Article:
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Why is it legal to change the variable of an indefinite integral?


Consider $$\int \dfrac{dx}{\cos x}$$

If one were to say, $\text{Let } u=\cos x$, do we not now technically have $$\int_{u=\cos-\infty}^{u=\cos\infty}u^{-1}\dfrac{d\arccos u}{du} \cdot du$$ Which is clearly madness even before we consider that whatever $\cos \infty$ is, $\cos -\infty$ is too.


So my question is simply, what have I missed; why is it allowed?

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  • $\begingroup$ If you consider $u=\cos x$ then $x=\arccos u.$ So $dx=\frac{-1}{\sqrt{1-u^2}}du.$ Where is $\arccos u$ in the integral? On the other hand, why you try to convert and indefinite integral into a definite integral? $\endgroup$ – mfl May 13 '14 at 19:21
  • $\begingroup$ Woops. That was a dumb error. Well an indefinite is no different to 'definite over infinite range in each direction' right? $\endgroup$ – OJFord May 13 '14 at 19:28
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    $\begingroup$ They are completely different things. An indefinite integral is a function (if we assume some normalization on the constant of integration) and a definite integral is a number (if it exits). $\endgroup$ – mfl May 13 '14 at 19:31
  • $\begingroup$ But am I wrong in saying $\int_{-\infty}^{\infty}y(x)dx := \int y(x)dx$? $\endgroup$ – OJFord May 13 '14 at 19:39
  • $\begingroup$ I'm not "trying to turn it into a definite integral" - I'm just asking why it is allowed to change the variable. If it was definite, the values of those bounds would also change. $\endgroup$ – OJFord May 13 '14 at 19:41
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You don't even hint at the nature of the mysterious process that led you to the conclusion that the bounds of integration would be $\pm\infty$. Let's try it with some actual bounds: $$ \int_0^{\pi/4}\frac{dx}{\cos x} = \int_1^{\sqrt{2}/2} \frac{d\arccos u}{u} = \int_1^{\sqrt{2}/2} \frac{-du}{u\sqrt{1-u^2}} $$ No "madness" is involved.

If you want to think about $\displaystyle\int_{-\infty}^\infty \frac{dx}{\cos x}$, you'll meet some unpleasant complications. $$ \int_{-\infty}^\infty \frac{dx}{\cos x} = \sum_{n=-\infty}^\infty \int_{2\pi n}^{2\pi(n+1)} \frac{dx}{\cos x} = \sum_{n=-\infty}^\infty \int_0^{2\pi} \frac{dx}{\cos x}. $$ That last sum would be $0$ if the value of the integral is $0$ and either $\pm\infty$ if it is any other number. So let's think about $$ \int_0^{2\pi} \frac{dx}{\cos x} = \left(\int_{-\pi/2}^{\pi/2} + \int_{\pi/2}^{3\pi/2} \right) \frac{dx}{\cos x} = \infty + (-\infty). $$ Perhaps one could say that a sort of Cauchy principal value of this integral is $0$. At each of the two locations $a$ of vertical asyptotes, one would have $$ \lim_{\varepsilon\downarrow0}\left(\int_\cdots ^{a-\varepsilon} + \int_{a+\varepsilon}^ \cdots\right). $$ Then one would get $0$.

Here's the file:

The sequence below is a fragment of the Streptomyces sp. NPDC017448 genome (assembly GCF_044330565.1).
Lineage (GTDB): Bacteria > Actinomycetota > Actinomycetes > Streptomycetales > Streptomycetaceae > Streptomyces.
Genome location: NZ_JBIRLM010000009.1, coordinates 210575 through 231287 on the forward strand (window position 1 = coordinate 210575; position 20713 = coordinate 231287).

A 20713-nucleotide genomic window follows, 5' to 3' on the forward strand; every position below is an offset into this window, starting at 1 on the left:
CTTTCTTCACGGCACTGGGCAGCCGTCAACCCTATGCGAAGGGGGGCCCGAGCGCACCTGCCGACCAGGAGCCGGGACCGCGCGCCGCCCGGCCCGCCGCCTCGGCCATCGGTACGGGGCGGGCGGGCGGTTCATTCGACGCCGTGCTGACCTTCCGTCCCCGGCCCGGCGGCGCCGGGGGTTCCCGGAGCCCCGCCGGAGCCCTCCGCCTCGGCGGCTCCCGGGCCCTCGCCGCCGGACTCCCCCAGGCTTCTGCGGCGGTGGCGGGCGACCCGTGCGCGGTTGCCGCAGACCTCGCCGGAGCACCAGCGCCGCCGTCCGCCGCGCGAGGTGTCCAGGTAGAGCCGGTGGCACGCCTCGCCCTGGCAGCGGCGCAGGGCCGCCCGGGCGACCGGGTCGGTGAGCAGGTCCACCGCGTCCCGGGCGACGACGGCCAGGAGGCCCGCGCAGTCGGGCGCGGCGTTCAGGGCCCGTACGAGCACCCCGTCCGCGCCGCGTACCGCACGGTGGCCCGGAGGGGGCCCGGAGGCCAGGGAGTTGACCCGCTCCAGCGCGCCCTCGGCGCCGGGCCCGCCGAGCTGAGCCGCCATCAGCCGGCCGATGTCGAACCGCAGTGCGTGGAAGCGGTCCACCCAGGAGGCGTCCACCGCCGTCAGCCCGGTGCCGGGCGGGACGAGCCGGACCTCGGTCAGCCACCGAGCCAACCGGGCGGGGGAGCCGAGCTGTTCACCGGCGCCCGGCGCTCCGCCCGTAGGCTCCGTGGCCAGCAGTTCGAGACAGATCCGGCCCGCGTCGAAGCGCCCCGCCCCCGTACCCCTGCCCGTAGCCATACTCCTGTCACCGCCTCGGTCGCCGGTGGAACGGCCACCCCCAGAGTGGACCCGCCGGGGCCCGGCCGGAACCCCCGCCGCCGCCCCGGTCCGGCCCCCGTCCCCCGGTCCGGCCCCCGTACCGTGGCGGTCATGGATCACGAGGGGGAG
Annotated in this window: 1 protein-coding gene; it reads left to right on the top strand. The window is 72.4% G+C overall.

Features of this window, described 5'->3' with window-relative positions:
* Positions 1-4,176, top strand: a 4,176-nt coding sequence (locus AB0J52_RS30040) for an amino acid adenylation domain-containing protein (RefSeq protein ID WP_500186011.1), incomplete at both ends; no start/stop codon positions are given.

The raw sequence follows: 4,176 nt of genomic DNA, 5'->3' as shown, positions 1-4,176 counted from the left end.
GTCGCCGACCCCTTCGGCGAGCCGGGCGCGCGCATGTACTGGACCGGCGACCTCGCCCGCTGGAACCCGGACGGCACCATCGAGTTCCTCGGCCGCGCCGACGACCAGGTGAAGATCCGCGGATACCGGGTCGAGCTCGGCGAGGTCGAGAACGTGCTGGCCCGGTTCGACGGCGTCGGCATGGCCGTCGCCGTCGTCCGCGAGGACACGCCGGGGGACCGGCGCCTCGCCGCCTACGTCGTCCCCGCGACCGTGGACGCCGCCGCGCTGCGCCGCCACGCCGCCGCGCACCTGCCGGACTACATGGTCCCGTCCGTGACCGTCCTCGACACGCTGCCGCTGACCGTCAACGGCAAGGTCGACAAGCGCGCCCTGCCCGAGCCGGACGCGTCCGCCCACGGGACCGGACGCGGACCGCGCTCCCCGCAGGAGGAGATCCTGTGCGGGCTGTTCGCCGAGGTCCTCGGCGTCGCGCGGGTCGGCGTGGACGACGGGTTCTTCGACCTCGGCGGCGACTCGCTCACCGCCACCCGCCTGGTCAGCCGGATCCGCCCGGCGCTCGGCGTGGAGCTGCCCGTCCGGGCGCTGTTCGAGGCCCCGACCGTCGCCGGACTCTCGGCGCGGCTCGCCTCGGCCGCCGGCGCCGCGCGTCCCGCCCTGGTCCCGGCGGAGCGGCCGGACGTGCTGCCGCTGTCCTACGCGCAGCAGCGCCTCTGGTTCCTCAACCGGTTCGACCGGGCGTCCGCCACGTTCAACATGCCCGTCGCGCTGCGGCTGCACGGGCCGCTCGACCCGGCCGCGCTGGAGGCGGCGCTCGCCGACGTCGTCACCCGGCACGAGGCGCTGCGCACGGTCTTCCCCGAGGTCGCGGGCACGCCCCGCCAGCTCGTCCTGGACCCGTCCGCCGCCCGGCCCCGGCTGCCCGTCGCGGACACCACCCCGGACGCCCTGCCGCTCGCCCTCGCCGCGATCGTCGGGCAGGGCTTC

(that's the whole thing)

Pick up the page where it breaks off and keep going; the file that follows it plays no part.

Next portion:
But one should avoid substitutions that are not one-to-one.

As to why substitutions are valid, the short answer, which you'll find in every textbook is: the chain rule.

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  • $\begingroup$ When I was first taught to integrate, I was told $\int = \int_{-\infty}^{\infty}$. I never really thought too much about it again until now. $\endgroup$ – OJFord May 13 '14 at 20:41
  • $\begingroup$ I never said there was anything mad about the definite integral, just misunderstood the indefinite. $\endgroup$ – OJFord May 13 '14 at 20:42
  • $\begingroup$ Further, I clearly understood that the chain rule allows substitutions of definite integrals, since I applied it in my OP. There's really no need for such condescension.. $\endgroup$ – OJFord May 13 '14 at 20:44
  • $\begingroup$ What you say you were told I've never seen before. $\endgroup$ – Michael Hardy May 13 '14 at 20:45
  • $\begingroup$ Okay, sorry I misunderstood.. It was a while ago, I think we were taught definite first (as the application to area under curve was emphasised far more than proof), so from there I guess we were told indefinite "is like definite, but from $-\infty$ to $\infty$" or such. I don't know. $\endgroup$ – OJFord May 13 '14 at 20:52

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